Missouri steakhouse’s wage violations lead US Department of Labor to recover $171K for 75 workers denied tips, overtime, minimum wages
POPLAR BLUFF, MO – A U.S. Department of Labor investigation has recovered $171,834 for 75 servers, sushi and hibachi chefs employed at a Poplar Bluff restaurant where numerous violations of federal wage and hour laws denied some workers their full tips, and all of them, their legally earned wages.
An investigation by the department’s Wage and Hour Division found Fuji Japanese Steakhouse and Sushi Bar – operated by Xin Inc. – failed to pay the proper overtime rate in workweeks exceeding 40 hours, and made deductions from pay that illegally reduced employees’ hourly pay to amounts below the federal minimum wage of $7.25 per hour, both violations of the Fair Labor Standards Act. The employer also operated an invalid tip pool in which they forced tipped workers to share gratuities with co-workers who did not customarily receive tips.
“In big cities and in rural communities like Poplar Bluff, the U.S. Department of Labor is committed to safeguarding the rights of workers and ensuring they receive all of their rightfully earned wages,” explained Wage and Hour District Director Jim Yochim in St. Louis. “Xin Inc.’s actions hurt workers and their families by denying them their full wages. Unfortunately, the minimum wage and overtime violations found in this investigation are too common in the restaurant industry.”
Specifically, investigators found Fuji Japanese Steak House did the following:
- Collected 20 percent of server’s tips and distributed them to sushi and hibachi chefs, bussers and to-go host who did not have direct interaction with customers, which resulted in an invalid tip pool.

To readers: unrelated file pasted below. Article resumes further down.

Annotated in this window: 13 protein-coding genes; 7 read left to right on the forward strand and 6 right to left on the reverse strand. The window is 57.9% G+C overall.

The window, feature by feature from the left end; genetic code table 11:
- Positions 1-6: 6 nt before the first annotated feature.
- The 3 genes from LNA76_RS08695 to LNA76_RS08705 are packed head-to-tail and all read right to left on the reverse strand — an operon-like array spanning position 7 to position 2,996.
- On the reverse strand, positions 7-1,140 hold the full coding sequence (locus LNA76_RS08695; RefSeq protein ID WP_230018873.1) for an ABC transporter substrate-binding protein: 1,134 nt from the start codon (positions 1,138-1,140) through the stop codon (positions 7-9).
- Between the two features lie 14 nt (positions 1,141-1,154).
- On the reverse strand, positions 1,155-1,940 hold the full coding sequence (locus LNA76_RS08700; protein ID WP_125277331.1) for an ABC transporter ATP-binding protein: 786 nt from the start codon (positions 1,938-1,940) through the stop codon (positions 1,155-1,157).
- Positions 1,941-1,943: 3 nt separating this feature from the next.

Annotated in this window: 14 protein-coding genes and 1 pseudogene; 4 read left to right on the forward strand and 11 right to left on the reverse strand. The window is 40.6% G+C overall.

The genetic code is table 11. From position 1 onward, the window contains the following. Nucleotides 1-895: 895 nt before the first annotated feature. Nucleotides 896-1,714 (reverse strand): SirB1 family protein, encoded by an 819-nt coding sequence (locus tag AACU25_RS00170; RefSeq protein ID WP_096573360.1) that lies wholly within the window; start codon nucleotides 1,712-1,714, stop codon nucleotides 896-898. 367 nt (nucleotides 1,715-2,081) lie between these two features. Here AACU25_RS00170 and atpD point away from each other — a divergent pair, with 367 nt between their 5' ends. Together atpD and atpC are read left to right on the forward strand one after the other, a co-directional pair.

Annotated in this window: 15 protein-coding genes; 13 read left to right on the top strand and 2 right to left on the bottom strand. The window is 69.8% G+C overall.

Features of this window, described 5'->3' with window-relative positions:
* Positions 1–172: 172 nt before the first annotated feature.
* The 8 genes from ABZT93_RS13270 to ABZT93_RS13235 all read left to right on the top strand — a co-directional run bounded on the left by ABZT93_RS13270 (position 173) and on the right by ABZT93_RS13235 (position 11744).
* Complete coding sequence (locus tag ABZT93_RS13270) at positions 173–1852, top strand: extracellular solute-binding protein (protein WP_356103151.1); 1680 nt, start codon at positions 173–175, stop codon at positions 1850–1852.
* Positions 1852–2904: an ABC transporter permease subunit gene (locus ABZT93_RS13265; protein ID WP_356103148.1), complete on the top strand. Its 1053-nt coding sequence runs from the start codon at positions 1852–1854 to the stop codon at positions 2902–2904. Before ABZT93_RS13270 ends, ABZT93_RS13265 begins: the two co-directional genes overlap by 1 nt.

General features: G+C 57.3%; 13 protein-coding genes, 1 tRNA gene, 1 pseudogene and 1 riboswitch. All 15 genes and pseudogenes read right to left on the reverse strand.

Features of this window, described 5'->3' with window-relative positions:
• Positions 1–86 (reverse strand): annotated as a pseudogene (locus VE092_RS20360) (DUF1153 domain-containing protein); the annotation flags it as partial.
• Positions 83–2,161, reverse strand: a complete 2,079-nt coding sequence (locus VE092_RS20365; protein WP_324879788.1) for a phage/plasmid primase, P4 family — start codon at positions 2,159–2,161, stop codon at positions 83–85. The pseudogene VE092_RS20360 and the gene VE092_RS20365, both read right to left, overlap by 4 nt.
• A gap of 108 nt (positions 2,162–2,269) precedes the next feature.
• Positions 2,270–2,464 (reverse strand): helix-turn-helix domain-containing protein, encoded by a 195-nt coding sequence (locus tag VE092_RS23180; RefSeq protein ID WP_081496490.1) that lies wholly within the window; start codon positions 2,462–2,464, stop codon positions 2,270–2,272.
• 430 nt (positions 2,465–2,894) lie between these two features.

- Deducted the cost of uniform aprons and name tags from workers’ cash wage which sometimes caused their hourly wage to fall below the required federal minimum wage.
- Calculated the overtime rate on the cash wage of tipped employees rather than the federal minimum wage as required under the FLSA.
- Failed to pay sushi chefs overtime when their salaries did not meet the minimum salary level requirement and their duties did not satisfy requirements to allow a waiver of the employer’s overtime obligations.
All of these actions are FLSA violations.
In fiscal year 2021, the Wage and Hour Division recovered more than $34.7 million for more than 29,000 food service workers, in an industry ranked first among the division’s “low-wage, high-violation” employers.
Bureau of Labor Statistics’ data projects more than 1.3 million job openings in the accommodation and food services industry and about 766,000 workers quitting their jobs in June 2022. In this environment, employers must be highly competitive to keep and attract workers.
“As restaurant industry employers work hard to find the employees they need to operate their businesses, those who fail to respect workers’ legal protections are likely to struggle to retain and recruit workers more than employers that treat workers with dignity,” Yochim added.
The department’s Quick Service Restaurants Compliance Assistance Toolkit outlines employer obligations and wage laws for the industry.
For more information about the FLSA and other laws enforced by the Wage and Hour Division, contact the division’s toll-free helpline at 866-4US-WAGE (487-9243). Learn more about the Wage and Hour Division, including a search tool to use if you think you may be owed back wages collected by the division. Download the agency’s new Timesheet App for android devices to ensure hours and pay are accurate.